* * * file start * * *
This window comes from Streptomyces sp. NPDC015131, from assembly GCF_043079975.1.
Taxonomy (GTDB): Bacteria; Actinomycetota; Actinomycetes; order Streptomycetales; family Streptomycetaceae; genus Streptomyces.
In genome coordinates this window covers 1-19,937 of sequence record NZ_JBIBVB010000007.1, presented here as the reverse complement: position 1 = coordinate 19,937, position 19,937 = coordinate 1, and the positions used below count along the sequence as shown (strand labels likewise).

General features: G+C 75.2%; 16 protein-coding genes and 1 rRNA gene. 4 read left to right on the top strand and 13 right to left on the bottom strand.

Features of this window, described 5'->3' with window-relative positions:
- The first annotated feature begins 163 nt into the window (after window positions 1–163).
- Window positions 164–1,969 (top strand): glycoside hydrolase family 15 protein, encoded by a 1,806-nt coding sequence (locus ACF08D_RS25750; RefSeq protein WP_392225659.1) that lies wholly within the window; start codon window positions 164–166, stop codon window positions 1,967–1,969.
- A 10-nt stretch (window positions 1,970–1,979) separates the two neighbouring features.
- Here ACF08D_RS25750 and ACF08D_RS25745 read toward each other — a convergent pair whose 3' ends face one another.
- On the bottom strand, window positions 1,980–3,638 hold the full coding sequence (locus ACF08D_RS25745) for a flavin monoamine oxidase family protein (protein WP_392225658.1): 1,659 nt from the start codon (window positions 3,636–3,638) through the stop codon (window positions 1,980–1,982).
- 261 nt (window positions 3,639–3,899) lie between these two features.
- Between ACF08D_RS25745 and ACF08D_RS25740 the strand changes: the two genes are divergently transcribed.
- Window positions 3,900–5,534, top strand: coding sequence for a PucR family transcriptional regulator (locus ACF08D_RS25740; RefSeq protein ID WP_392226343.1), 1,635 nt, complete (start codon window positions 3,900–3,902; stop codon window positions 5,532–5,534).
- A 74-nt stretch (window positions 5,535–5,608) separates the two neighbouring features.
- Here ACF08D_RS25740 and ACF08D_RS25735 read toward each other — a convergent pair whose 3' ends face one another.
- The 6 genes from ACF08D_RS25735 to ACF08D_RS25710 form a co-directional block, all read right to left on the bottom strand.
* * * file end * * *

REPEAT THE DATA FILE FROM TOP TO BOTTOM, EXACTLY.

This window comes from Streptomyces sp. NPDC015131, from assembly GCF_043079975.1.
Taxonomy (GTDB): Bacteria; Actinomycetota; Actinomycetes; order Streptomycetales; family Streptomycetaceae; genus Streptomyces.
In genome coordinates this window covers 1-19,937 of sequence record NZ_JBIBVB010000007.1, presented here as the reverse complement: position 1 = coordinate 19,937, position 19,937 = coordinate 1, and the positions used below count along the sequence as shown (strand labels likewise).

General features: G+C 75.2%; 16 protein-coding genes and 1 rRNA gene. 4 read left to right on the top strand and 13 right to left on the bottom strand.

Features of this window, described 5'->3' with window-relative positions:
- The first annotated feature begins 163 nt into the window (after window positions 1–163).
- Window positions 164–1,969 (top strand): glycoside hydrolase family 15 protein, encoded by a 1,806-nt coding sequence (locus ACF08D_RS25750; RefSeq protein WP_392225659.1) that lies wholly within the window; start codon window positions 164–166, stop codon window positions 1,967–1,969.
- A 10-nt stretch (window positions 1,970–1,979) separates the two neighbouring features.
- Here ACF08D_RS25750 and ACF08D_RS25745 read toward each other — a convergent pair whose 3' ends face one another.
- On the bottom strand, window positions 1,980–3,638 hold the full coding sequence (locus ACF08D_RS25745) for a flavin monoamine oxidase family protein (protein WP_392225658.1): 1,659 nt from the start codon (window positions 3,636–3,638) through the stop codon (window positions 1,980–1,982).
- 261 nt (window positions 3,639–3,899) lie between these two features.
- Between ACF08D_RS25745 and ACF08D_RS25740 the strand changes: the two genes are divergently transcribed.
- Window positions 3,900–5,534, top strand: coding sequence for a PucR family transcriptional regulator (locus ACF08D_RS25740; RefSeq protein ID WP_392226343.1), 1,635 nt, complete (start codon window positions 3,900–3,902; stop codon window positions 5,532–5,534).
- A 74-nt stretch (window positions 5,535–5,608) separates the two neighbouring features.
- Here ACF08D_RS25740 and ACF08D_RS25735 read toward each other — a convergent pair whose 3' ends face one another.
- The 6 genes from ACF08D_RS25735 to ACF08D_RS25710 form a co-directional block, all read right to left on the bottom strand.